We realized this flaw when we understood how to handle data security in the cloud. In the cloud, we don’t manage the hardware so how could we secure our data? This is where the “AWS Shared Responsibility Model” comes into play. AWS is responsible for the the security of the cloud, while we are responsible for the security in the cloud. OK, nice sentence but what does it mean? Basically, AWS is responsible for protecting the infrastructure that runs all of the services they offer: hardware, software, networking and facilities, and only this. So, we hold the airplane control wheel for all the rest: networking traffic, server-side encryption, client-side data, operating system configuration and update, network and firewall configuration, platform, applications, identity and access management and of course customer data. One thing that does not change between on-premises and the cloud is that we have to carefully protect our applications. If someone successfully executes an OWASP top 10 attack (SQL injection, XSS, XSRF, etc.), the attacker will gain access to the data the application has access to.
Thankfully we are not left alone there. AWS provides a lot of best practices and security considerations for each service. The most useful resource for us on a daily basis has been the Security Pillar of the AWS Well-Architected Framework. This framework has been crafted from years of experience accumulated by AWS Solutions Architects while helping AWS Customers designing and reviewing their architectures. Qiao also loved the provided Quick Start for PCI DSS compliance. It helps to quickly figure out what could be a PCI DSS compliant architecture on AWS.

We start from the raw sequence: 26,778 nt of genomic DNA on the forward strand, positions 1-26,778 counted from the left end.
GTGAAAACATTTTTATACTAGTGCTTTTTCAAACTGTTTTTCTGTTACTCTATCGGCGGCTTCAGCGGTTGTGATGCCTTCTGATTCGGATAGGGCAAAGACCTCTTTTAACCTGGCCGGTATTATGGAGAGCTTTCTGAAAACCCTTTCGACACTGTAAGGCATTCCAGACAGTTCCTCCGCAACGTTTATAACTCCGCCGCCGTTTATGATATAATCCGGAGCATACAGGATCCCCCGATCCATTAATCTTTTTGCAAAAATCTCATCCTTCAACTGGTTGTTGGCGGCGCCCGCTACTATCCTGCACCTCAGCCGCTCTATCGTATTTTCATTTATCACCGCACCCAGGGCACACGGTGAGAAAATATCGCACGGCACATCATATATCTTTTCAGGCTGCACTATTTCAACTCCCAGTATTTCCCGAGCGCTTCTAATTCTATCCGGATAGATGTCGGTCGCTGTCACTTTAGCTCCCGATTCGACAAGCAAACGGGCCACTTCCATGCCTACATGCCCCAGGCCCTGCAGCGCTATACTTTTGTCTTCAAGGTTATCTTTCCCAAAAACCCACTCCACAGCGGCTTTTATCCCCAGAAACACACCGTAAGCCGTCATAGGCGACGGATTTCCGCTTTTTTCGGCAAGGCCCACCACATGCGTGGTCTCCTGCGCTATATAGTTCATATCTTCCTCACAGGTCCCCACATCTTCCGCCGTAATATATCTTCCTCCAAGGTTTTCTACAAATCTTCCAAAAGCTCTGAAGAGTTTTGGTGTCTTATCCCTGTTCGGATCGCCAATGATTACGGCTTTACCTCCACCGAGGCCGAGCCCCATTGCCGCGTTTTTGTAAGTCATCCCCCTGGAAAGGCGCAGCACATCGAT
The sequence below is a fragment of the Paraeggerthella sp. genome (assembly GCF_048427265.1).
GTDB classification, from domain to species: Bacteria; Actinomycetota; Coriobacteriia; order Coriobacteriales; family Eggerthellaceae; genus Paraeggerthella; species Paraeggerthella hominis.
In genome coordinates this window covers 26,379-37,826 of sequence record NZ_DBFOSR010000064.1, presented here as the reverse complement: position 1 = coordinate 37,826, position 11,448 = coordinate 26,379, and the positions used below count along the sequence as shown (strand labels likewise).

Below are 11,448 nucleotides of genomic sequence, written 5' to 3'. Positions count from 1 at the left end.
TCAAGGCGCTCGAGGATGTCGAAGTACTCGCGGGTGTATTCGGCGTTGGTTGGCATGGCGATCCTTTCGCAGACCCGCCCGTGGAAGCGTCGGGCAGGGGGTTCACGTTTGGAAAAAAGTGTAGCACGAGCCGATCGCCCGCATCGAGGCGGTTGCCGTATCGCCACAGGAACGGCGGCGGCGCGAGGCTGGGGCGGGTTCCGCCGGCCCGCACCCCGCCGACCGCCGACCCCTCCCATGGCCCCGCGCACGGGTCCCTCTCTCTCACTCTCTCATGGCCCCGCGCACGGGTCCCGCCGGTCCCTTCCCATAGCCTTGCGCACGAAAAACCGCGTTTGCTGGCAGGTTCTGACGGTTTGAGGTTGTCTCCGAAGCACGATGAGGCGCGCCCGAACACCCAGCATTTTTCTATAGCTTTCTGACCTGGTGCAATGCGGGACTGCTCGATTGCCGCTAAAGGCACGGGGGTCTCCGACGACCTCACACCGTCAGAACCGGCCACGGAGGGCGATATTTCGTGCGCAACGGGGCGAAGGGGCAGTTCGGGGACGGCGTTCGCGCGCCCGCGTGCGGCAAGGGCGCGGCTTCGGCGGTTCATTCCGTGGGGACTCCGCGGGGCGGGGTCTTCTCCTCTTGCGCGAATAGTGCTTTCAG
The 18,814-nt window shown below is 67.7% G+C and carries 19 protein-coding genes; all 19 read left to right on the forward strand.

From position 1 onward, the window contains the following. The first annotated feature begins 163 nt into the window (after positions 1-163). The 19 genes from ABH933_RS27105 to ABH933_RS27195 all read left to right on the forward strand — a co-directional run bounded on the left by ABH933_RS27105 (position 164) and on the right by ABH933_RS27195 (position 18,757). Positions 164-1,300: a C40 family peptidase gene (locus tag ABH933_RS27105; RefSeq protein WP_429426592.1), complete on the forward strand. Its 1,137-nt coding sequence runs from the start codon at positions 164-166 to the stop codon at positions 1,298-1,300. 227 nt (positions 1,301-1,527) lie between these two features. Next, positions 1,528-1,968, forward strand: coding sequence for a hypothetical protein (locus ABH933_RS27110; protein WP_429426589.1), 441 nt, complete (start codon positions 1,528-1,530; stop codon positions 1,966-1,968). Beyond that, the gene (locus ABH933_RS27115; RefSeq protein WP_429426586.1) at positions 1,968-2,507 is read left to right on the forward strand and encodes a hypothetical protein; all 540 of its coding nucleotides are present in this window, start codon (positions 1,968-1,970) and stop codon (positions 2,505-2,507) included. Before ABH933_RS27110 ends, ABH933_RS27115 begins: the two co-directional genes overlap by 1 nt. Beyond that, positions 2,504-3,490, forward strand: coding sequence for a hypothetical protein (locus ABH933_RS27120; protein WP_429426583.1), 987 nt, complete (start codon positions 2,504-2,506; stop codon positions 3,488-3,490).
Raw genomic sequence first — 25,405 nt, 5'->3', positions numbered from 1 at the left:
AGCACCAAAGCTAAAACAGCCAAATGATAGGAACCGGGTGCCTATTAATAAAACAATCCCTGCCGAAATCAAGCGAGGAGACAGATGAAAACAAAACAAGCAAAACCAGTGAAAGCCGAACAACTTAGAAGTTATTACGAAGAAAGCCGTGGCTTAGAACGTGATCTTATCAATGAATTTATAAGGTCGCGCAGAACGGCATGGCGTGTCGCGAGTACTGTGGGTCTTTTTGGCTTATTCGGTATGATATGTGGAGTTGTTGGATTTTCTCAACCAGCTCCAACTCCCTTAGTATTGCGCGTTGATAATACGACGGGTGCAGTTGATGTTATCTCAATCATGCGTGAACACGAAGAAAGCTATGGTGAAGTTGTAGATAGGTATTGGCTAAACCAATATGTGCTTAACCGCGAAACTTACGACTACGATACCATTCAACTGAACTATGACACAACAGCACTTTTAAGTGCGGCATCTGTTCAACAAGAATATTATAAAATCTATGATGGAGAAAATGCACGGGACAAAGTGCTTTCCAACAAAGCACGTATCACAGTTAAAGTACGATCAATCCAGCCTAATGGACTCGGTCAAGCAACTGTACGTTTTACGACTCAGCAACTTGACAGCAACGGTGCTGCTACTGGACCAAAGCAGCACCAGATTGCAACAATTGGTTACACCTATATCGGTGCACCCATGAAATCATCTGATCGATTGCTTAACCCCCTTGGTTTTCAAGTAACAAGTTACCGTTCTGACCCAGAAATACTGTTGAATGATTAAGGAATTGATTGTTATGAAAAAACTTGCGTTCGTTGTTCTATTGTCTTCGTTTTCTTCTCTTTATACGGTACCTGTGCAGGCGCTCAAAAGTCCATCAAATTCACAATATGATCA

Key takeaways:
- AWS is responsible for the security of the cloud
- We are responsible for the security in the cloud
- AWS provides security best practices and Quick Start for PCI DSS compliance

Final thoughts

We had an issue with our velocity. Our board was not happy and we desperately needed to improve. I have presented the IDC studies to the board. Leveraging the cloud was the answer to our needs. We, as a company, have decided to act.

I made very clear to everyone that we will start with one cloud provider only! It will keep the complexity of the transformation as low as possible. Data security and reliability are our main priorities. Based on available public reports, AWS is a top performer in those two areas. The deep integration of DevOps practices and services into their platform confirmed AWS as our first choice.

When COVID-19 pandemic hit us, we were discussing if we were ready or not. Obviously, the crisis has changed the landscape and the cloud turned out to be the only viable option to react quickly. Working From Home and Delivery projects saved our business.

Based on the success of those two projects our goal is now to reduce time-to-market timeline from half a year to 2 months. We want to prove that we are able to achieve the IDC outcomes.

Stay tuned for my next post where I will explain how we have won the buy in from our CFO.